Meeting Abstract

S1-1.15  Jan. 4  Coral ensembles: their swan song, or a CaCO3phony? SEBENS, Kenneth P.; Univ. of Washington, Seattle sebens@u.washington.edu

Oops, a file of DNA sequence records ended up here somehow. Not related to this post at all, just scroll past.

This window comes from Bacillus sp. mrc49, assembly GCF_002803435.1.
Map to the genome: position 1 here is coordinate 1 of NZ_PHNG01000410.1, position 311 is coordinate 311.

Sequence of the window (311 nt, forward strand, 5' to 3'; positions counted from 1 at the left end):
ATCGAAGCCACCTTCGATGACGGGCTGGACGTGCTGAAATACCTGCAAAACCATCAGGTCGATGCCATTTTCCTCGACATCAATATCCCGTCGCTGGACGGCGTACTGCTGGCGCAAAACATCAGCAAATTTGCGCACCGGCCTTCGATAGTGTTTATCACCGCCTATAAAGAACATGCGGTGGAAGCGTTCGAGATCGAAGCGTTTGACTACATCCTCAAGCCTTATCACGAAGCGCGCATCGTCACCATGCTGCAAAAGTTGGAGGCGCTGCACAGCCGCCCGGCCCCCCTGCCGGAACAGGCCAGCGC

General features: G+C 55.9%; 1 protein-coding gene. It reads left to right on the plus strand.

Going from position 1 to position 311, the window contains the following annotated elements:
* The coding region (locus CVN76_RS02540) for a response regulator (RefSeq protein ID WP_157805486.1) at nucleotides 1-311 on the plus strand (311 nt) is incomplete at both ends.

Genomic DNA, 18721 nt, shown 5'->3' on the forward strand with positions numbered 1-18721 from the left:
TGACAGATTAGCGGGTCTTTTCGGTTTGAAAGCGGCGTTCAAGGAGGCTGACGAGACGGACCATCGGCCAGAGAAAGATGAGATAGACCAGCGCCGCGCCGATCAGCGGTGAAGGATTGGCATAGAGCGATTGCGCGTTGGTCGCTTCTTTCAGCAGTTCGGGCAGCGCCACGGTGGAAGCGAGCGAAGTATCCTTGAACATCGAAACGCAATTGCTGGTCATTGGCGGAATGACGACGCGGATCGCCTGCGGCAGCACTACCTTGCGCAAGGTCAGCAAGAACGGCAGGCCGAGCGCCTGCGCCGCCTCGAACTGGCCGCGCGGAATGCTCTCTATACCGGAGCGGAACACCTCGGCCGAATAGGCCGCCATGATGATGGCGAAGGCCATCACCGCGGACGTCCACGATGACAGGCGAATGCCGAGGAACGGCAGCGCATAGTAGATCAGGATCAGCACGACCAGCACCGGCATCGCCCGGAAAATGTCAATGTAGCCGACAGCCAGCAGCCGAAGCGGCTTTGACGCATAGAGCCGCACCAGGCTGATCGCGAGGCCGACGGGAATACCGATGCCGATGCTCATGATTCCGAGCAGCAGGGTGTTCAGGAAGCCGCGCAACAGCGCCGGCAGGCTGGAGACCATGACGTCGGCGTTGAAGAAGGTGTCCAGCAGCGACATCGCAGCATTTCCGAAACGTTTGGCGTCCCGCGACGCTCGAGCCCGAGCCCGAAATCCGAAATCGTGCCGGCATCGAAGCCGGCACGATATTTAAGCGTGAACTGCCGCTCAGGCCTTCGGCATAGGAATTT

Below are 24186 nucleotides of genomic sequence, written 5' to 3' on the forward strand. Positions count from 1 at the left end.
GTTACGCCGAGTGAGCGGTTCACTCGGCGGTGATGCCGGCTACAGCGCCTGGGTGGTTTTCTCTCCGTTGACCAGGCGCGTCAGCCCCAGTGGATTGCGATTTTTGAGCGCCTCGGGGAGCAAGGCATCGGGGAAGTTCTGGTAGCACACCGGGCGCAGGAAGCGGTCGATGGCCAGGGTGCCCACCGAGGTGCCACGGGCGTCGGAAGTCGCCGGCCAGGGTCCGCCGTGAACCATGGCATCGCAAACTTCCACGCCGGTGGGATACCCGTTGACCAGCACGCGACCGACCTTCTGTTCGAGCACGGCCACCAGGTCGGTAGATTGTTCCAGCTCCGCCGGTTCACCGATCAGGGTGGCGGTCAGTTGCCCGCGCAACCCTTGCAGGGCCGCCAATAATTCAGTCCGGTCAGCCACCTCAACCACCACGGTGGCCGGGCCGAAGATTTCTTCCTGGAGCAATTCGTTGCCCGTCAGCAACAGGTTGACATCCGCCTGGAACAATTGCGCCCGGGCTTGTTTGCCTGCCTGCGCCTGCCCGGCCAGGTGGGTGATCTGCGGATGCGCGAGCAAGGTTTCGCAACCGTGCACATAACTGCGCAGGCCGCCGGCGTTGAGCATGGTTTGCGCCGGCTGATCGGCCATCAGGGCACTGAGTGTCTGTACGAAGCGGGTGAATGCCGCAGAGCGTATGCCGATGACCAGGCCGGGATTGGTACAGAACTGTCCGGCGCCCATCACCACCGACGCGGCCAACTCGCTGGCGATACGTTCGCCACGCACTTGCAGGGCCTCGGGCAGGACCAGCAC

Corals have suffered unprecedented mortality during two decades of elevated sea surface temperature, and many more decades of human perturbation, on a global scale. The basic biology and functional morphology of corals is becoming better understood just as their populations are declining. What happens next, and is there any hope for the future of corals and coral reefs? Will there be widespread reduction in reef area, or chaotic species replacement in coral communities? Scleractinian corals use diverse resources to grow and calcify in habitats with scarce and potentially limiting resources. Species display a wide range of colony and polyp morphologies related to resource capture, water flow, and irradiance. On shallow reefs, zooxanthellae translocate more than enough photosynthate to meet metabolic demands, yet nutrients needed for tissue growth can still be scarce. In light limited reef locations, photosynthesis does not meet energetic needs. Zooplankton and other particulate material can be important sources of nutrients and energy to reef corals, and dissolved nutrient uptake can also be significant. Experimental results show that plankton capture rate can control calcification and tissue growth in several coral species; this effect is often greater than that of other known controls, such as available bicarbonate concentrations, aragonite saturation state, and water flow. Branch size and spacing, polyp size, tentacle size and shape, all affect light and particle capture and alter the local flow environment in coral aggregations. Understanding interspecific differences in morphology, and differential utilization of diverse resources, can help explain patterns of coral diversity, zonation, and abundance on reefs. Such information can be useful in interpreting changes in growth rate and survivorship, with predicted changes in habitat quality, temperature, and seawater chemistry over the next decades.